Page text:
Note: to see the other vulnerable functions that are not covered in this post visit

1. Loading URLs in WebViews

Loading URLs into WebViews using the loadUrl() method is essential for displaying web content within a WebView. However, failing to properly sanitize and validate the inputs to this function can lead to several security risks. For instance, unsanitized inputs may allow the loading of malicious URLs. If the target loaded is susceptible to Man-in-the-Middle (MitM) attacks, for example using unencrypted communications, the WebView could be forced to display fake websites, deceiving users into disclosing sensitive information. Moreover, loading content from untrusted sources without proper validation can permit the execution of harmful scripts, especially if settings such as setJavaScriptEnabled(true) are activated.


This function is commonly used along with deep links to load specific web content within the web view which enlarges the attack surface and exposes the application to potential exploitation via deep link.


There are many ways to implement the loadUrl() method that could give us hints of proper or improper sanitization of the input

  • javascript loadUrl("javascript:" + str);
  • loadUrl(String.format("file:///%s", new Object[]{brVar.d()}));
  • loadUrl("about:blank");
  • loadUrl("file:///android_asset/index.html");

A quick approach to find these implementations is to decompile the apk using apktool or jadx and grep the function

$ grep -iR loadUrl\(

Another approach is like we did before using nuclei to find the implementation.

$ grep -iR loadUrl\(

Open Redirect Exploitation via Deep Link

To be able to exploit an open redirect we need to find the vulnerable input where WebView interacts with the Deeplink, in the following steps we will search for it and interact with the Deeplink using ADB and injecting an arbitrary URL, in this case, a RickRoll Youtube link.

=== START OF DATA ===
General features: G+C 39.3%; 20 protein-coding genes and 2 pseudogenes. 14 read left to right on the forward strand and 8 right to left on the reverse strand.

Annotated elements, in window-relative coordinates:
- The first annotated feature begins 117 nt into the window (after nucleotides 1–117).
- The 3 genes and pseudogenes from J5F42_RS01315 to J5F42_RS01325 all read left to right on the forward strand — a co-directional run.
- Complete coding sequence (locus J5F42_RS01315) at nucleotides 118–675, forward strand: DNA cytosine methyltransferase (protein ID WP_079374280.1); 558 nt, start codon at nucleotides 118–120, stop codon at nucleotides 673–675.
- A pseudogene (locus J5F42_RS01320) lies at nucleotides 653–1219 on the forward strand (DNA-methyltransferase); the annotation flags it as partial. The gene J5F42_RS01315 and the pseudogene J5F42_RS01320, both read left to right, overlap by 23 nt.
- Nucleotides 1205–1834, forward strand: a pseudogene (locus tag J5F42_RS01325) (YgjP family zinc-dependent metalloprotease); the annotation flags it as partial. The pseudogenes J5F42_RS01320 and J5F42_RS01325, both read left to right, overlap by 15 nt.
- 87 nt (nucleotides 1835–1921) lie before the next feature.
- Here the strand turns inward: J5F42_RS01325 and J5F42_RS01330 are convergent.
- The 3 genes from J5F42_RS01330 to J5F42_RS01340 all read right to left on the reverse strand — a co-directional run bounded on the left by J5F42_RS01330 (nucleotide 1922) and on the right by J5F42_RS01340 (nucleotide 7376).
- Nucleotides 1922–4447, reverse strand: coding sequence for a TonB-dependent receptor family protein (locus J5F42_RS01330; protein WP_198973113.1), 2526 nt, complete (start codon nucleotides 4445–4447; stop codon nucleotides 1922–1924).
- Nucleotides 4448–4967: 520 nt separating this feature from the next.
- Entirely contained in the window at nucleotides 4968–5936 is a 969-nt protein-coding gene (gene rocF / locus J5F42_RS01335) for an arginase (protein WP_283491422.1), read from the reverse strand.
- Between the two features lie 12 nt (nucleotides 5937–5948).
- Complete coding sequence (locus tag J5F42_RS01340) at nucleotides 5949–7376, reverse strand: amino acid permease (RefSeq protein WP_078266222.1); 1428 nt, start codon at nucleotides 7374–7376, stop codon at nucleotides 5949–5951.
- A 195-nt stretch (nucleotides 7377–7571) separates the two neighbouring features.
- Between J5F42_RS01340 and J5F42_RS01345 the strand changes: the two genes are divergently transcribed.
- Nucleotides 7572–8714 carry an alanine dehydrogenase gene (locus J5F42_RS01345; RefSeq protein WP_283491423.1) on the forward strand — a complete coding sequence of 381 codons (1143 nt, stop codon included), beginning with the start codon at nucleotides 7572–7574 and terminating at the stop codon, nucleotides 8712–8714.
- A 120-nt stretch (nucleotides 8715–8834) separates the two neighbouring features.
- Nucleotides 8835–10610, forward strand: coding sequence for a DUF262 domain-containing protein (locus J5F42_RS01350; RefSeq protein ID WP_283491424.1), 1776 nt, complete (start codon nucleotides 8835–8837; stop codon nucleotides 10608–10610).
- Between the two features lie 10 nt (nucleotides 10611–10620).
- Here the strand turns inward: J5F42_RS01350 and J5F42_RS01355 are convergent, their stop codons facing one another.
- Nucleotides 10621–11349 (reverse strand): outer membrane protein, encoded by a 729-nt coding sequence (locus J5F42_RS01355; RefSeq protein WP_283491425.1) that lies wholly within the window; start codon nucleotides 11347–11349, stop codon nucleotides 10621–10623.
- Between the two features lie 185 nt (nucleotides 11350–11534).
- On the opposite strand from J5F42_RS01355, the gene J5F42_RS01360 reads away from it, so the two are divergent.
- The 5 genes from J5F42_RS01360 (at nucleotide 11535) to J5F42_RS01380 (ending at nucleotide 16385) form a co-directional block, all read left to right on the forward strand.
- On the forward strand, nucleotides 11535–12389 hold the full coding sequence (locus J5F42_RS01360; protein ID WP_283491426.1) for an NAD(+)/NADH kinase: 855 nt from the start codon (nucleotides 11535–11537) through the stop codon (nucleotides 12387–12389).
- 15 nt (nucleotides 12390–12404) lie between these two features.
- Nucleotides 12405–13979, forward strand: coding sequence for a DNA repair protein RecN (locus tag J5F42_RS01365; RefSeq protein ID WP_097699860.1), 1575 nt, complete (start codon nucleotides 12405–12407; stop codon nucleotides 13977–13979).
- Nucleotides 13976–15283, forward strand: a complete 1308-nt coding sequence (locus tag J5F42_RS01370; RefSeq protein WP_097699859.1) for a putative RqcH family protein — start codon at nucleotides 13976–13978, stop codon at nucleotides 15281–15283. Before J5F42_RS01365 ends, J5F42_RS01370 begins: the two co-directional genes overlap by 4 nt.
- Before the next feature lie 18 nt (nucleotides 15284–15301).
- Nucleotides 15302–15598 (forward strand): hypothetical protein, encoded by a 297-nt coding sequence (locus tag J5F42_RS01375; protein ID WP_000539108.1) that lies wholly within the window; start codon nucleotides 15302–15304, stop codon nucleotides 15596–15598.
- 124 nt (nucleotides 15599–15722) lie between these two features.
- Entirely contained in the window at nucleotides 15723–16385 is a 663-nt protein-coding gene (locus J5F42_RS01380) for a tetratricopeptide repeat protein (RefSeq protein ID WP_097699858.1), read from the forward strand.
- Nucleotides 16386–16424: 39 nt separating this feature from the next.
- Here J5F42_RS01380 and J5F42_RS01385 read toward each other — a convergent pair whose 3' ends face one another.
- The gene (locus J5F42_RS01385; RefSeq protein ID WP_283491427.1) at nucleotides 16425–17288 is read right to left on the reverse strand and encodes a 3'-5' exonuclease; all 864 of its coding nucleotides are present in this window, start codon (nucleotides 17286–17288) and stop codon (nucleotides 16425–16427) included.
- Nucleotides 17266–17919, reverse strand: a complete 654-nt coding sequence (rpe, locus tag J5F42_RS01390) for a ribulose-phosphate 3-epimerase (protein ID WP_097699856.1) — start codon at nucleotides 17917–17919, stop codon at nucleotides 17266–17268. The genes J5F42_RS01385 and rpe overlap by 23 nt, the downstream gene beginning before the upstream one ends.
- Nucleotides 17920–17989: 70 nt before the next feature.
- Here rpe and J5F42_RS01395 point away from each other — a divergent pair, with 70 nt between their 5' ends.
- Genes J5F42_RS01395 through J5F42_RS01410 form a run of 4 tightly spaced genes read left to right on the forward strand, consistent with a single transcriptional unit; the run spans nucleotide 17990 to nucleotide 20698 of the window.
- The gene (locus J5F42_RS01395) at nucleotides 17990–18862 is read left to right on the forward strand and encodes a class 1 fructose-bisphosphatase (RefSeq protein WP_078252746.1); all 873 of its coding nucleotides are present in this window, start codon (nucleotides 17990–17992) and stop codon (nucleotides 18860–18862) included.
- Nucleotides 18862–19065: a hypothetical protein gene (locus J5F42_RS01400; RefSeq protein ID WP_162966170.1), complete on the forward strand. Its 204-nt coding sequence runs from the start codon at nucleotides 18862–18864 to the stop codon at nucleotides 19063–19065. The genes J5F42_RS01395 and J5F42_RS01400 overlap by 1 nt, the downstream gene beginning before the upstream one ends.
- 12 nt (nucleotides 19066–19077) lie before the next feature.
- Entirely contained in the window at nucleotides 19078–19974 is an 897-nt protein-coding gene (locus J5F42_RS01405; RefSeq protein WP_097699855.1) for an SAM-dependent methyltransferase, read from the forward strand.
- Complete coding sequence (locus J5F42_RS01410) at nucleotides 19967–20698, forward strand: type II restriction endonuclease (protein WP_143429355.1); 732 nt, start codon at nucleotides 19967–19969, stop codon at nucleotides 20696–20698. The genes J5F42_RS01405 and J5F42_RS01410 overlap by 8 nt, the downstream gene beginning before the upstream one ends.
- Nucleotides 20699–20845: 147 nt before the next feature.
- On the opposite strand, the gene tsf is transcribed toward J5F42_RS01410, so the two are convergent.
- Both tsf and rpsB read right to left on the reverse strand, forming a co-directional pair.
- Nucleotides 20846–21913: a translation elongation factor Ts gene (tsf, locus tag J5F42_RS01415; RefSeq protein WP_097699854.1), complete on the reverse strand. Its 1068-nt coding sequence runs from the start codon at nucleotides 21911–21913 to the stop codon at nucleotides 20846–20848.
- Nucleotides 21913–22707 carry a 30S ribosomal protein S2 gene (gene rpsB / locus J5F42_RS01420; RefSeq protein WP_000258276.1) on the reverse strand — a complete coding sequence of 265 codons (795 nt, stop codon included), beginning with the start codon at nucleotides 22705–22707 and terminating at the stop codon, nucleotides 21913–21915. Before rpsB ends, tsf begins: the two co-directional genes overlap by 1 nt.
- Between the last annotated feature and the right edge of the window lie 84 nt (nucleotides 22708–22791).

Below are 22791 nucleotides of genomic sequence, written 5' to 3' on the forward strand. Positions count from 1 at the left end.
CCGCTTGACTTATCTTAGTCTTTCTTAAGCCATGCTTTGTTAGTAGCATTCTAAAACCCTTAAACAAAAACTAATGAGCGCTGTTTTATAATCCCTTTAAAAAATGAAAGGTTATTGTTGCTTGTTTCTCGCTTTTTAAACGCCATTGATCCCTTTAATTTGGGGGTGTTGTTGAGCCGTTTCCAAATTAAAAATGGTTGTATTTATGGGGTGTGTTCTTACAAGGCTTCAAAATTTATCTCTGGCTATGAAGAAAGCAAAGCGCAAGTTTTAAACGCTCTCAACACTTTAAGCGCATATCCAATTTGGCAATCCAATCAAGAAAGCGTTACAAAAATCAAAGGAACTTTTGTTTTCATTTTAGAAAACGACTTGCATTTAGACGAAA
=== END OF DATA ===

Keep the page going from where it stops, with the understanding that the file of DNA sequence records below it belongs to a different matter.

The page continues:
For this demonstration, we will keep using the WebViews_&_DeepLinks App and we are also going to use JADX to decompile the JAVA code and analyze it to find the vulnerable implementation.

  1. We analyze the JADX decompiled code and find the WebView loadUrl() function.
  2. Here we notice the redirectUrl parameter that is being used to redirect the user without any sanitization.
  3. We can also notice that the data is coming from a Deep Link.
  1. We are going to test this Open Redirect using ADB
$ adb shell am start -a android.intent.action.VIEW -d "webviewsdeep://"

The exploitation of the Open Redirect will be possible due to the unvalidated loadUrl() function.


2. File Access Through WebViews

The setAllowFileAccess() function in WebViews allows JavaScript to access local files and content from any origin, removing the same-origin policy restrictions. This enables interactions with resources across different origins, facilitating otherwise restricted web requests. However, this functionality also poses risks, such as cross-origin attacks, data exposure, and potential file theft, by bypassing important security measures. It can lead to malicious code execution and UI manipulation, compromising app security.


File Theft in WebViews

If the call to the loadUrl() function would be correctly sanitized and validated for example only loading URLs from trusted domains the exploitation attempt would have failed.

We are going to use JADX to decompile the WebViews_&_DeepLinks App JAVA code and analyze it to find the vulnerable implementation.

  1. We analyze the JADX decompiled code and find the WebView setAllowFileAccess(true) declaration.
  1. Analyzing the rest of the application’s code we notice an xml file created and stored in the internal storage.
  1. Using the loadUrl() method via Deep Link we will access the file.
$ adb shell am start -a android.intent.action.VIEW -d "webviewsdeep://"

File can be accessed due to the insecure setting setAllowFileAccess(true) implemented in the application code.


In conclusion, understanding WebView & Deeplinks vulnerabilities in Android applications is crucial for app security. This post has highlighted key areas like Loading URLs in WebViews and File Access through WebViews, illustrating how these features could be exploited.

There are many ways of exploiting these vulnerabilities and the examples were demonstrative to explain them. Remember, while these technologies offer numerous benefits, their secure implementation is vital to protect both the app and user data.